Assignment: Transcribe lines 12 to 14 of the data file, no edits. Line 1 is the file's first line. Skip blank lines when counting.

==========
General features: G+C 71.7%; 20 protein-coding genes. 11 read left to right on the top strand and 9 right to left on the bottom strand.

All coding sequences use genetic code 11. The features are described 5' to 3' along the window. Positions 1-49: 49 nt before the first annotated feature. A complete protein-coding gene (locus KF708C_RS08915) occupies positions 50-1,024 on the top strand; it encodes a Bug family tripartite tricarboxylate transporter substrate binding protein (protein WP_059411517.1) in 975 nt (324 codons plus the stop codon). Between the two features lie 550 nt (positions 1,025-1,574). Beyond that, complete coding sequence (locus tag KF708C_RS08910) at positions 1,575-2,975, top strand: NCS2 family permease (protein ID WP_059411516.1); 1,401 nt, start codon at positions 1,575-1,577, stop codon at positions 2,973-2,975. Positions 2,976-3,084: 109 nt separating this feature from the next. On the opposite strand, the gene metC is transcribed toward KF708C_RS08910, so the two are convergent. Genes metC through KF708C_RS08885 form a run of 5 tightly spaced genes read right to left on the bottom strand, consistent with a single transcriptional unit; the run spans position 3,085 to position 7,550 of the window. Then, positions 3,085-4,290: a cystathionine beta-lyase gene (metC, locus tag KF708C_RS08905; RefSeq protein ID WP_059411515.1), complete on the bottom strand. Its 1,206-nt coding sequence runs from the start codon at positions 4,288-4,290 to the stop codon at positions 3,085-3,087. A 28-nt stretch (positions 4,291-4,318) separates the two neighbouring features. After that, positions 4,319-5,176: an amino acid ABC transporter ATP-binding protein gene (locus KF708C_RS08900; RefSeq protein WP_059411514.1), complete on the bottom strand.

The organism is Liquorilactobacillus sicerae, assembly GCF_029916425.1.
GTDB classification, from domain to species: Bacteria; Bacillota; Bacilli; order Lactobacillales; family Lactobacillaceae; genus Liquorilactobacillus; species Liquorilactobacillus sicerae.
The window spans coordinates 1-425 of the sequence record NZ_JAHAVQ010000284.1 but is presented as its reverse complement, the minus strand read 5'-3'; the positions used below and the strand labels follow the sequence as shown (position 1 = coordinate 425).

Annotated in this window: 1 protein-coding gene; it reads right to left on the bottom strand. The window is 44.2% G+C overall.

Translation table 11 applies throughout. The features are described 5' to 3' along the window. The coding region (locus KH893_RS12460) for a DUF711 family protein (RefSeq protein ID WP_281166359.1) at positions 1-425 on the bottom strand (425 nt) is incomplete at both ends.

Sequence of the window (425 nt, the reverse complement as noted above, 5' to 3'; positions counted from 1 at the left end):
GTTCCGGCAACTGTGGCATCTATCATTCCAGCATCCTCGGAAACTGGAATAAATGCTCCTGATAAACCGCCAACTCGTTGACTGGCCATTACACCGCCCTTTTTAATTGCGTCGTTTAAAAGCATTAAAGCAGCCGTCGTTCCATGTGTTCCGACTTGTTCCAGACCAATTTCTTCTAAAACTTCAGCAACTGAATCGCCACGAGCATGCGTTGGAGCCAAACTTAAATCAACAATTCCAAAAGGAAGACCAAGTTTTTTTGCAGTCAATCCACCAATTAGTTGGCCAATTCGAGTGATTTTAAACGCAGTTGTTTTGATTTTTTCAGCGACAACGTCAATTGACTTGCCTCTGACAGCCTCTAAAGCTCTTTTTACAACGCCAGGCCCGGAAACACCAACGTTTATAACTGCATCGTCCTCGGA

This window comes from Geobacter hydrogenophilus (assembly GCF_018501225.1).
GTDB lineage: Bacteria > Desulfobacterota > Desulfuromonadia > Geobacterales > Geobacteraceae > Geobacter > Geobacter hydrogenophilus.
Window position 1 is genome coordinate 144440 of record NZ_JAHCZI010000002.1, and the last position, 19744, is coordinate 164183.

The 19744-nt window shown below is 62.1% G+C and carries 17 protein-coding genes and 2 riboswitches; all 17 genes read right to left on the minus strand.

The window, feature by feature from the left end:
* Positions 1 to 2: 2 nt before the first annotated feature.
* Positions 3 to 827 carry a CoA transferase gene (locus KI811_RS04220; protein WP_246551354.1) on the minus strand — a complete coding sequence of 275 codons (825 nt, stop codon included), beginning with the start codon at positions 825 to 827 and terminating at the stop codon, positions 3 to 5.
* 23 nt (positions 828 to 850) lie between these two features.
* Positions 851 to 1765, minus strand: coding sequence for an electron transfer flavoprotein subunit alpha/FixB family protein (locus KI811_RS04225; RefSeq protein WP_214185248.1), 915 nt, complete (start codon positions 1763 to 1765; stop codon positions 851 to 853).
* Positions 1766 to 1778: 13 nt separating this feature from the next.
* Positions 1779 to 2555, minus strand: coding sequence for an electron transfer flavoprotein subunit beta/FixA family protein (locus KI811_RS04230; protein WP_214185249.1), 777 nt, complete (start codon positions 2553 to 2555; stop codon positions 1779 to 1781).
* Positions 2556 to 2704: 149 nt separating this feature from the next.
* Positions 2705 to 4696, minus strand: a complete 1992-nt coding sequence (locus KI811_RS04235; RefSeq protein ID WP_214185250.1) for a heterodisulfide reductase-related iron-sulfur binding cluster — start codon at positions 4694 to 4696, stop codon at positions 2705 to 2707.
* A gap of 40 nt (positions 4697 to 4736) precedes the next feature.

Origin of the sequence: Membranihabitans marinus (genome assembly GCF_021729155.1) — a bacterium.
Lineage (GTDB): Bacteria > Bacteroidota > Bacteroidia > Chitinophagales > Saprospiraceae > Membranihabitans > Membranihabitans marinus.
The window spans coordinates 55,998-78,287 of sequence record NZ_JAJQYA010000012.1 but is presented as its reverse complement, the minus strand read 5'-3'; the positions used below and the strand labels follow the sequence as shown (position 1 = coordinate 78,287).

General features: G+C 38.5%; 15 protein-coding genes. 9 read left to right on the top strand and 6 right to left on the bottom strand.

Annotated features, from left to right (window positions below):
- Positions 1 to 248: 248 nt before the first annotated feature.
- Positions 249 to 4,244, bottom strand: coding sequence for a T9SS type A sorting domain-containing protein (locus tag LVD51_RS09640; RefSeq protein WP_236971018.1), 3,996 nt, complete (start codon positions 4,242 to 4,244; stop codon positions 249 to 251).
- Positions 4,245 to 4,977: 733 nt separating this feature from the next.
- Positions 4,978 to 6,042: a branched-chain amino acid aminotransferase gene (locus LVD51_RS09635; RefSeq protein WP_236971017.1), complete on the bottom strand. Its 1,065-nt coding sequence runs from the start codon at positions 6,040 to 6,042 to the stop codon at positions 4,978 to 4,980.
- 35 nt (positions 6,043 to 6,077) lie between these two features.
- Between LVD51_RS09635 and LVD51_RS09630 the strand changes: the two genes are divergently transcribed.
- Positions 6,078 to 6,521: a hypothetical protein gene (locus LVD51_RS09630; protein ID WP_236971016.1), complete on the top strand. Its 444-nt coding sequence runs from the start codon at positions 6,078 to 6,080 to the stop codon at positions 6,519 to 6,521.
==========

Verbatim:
Window position 1 is genome coordinate 144440 of record NZ_JAHCZI010000002.1, and the last position, 19744, is coordinate 164183.

The 19744-nt window shown below is 62.1% G+C and carries 17 protein-coding genes and 2 riboswitches; all 17 genes read right to left on the minus strand.

The window, feature by feature from the left end: